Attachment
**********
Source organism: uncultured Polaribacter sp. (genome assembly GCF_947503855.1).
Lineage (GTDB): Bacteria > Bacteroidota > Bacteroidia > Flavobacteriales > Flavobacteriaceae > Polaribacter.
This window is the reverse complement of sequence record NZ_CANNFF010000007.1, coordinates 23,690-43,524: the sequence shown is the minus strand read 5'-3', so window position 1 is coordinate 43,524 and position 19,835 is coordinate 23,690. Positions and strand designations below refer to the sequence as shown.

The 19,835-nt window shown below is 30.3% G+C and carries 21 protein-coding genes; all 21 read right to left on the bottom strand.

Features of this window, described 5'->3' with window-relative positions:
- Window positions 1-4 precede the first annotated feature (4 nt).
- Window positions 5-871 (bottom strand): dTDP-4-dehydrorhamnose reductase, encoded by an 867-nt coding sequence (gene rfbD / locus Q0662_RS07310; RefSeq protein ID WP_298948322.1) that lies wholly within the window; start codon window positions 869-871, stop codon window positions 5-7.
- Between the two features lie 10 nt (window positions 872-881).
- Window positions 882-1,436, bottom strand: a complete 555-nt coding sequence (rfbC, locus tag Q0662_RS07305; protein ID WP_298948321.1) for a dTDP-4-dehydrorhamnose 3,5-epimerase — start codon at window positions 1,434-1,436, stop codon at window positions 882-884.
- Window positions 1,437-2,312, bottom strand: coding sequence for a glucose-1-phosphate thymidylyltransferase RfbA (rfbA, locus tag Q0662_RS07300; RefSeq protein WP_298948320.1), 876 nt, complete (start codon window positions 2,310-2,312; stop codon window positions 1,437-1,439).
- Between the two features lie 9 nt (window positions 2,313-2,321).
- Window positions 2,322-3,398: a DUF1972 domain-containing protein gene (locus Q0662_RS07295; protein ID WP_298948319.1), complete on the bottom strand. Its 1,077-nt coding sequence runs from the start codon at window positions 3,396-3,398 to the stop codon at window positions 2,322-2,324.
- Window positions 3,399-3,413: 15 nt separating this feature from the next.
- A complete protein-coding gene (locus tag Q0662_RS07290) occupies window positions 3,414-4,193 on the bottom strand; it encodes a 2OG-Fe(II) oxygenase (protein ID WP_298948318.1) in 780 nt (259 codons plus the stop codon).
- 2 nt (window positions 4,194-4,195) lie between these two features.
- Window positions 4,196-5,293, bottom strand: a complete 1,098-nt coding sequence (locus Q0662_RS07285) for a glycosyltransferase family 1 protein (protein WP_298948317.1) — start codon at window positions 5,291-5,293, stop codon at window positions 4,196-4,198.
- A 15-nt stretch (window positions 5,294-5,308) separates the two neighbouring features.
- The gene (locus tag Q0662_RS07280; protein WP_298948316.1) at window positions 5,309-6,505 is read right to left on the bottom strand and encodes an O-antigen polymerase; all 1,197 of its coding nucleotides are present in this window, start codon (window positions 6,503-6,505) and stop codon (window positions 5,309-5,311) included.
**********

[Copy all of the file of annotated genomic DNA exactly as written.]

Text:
Source organism: uncultured Polaribacter sp. (genome assembly GCF_947503855.1).
Lineage (GTDB): Bacteria > Bacteroidota > Bacteroidia > Flavobacteriales > Flavobacteriaceae > Polaribacter.
This window is the reverse complement of sequence record NZ_CANNFF010000007.1, coordinates 23,690-43,524: the sequence shown is the minus strand read 5'-3', so window position 1 is coordinate 43,524 and position 19,835 is coordinate 23,690. Positions and strand designations below refer to the sequence as shown.

The 19,835-nt window shown below is 30.3% G+C and carries 21 protein-coding genes; all 21 read right to left on the bottom strand.

Features of this window, described 5'->3' with window-relative positions:
- Window positions 1-4 precede the first annotated feature (4 nt).
- Window positions 5-871 (bottom strand): dTDP-4-dehydrorhamnose reductase, encoded by an 867-nt coding sequence (gene rfbD / locus Q0662_RS07310; RefSeq protein ID WP_298948322.1) that lies wholly within the window; start codon window positions 869-871, stop codon window positions 5-7.
- Between the two features lie 10 nt (window positions 872-881).
- Window positions 882-1,436, bottom strand: a complete 555-nt coding sequence (rfbC, locus tag Q0662_RS07305; protein ID WP_298948321.1) for a dTDP-4-dehydrorhamnose 3,5-epimerase — start codon at window positions 1,434-1,436, stop codon at window positions 882-884.
- Window positions 1,437-2,312, bottom strand: coding sequence for a glucose-1-phosphate thymidylyltransferase RfbA (rfbA, locus tag Q0662_RS07300; RefSeq protein WP_298948320.1), 876 nt, complete (start codon window positions 2,310-2,312; stop codon window positions 1,437-1,439).
- Between the two features lie 9 nt (window positions 2,313-2,321).
- Window positions 2,322-3,398: a DUF1972 domain-containing protein gene (locus Q0662_RS07295; protein ID WP_298948319.1), complete on the bottom strand. Its 1,077-nt coding sequence runs from the start codon at window positions 3,396-3,398 to the stop codon at window positions 2,322-2,324.
- Window positions 3,399-3,413: 15 nt separating this feature from the next.
- A complete protein-coding gene (locus tag Q0662_RS07290) occupies window positions 3,414-4,193 on the bottom strand; it encodes a 2OG-Fe(II) oxygenase (protein ID WP_298948318.1) in 780 nt (259 codons plus the stop codon).
- 2 nt (window positions 4,194-4,195) lie between these two features.
- Window positions 4,196-5,293, bottom strand: a complete 1,098-nt coding sequence (locus Q0662_RS07285) for a glycosyltransferase family 1 protein (protein WP_298948317.1) — start codon at window positions 5,291-5,293, stop codon at window positions 4,196-4,198.
- A 15-nt stretch (window positions 5,294-5,308) separates the two neighbouring features.
- The gene (locus tag Q0662_RS07280; protein WP_298948316.1) at window positions 5,309-6,505 is read right to left on the bottom strand and encodes an O-antigen polymerase; all 1,197 of its coding nucleotides are present in this window, start codon (window positions 6,503-6,505) and stop codon (window positions 5,309-5,311) included.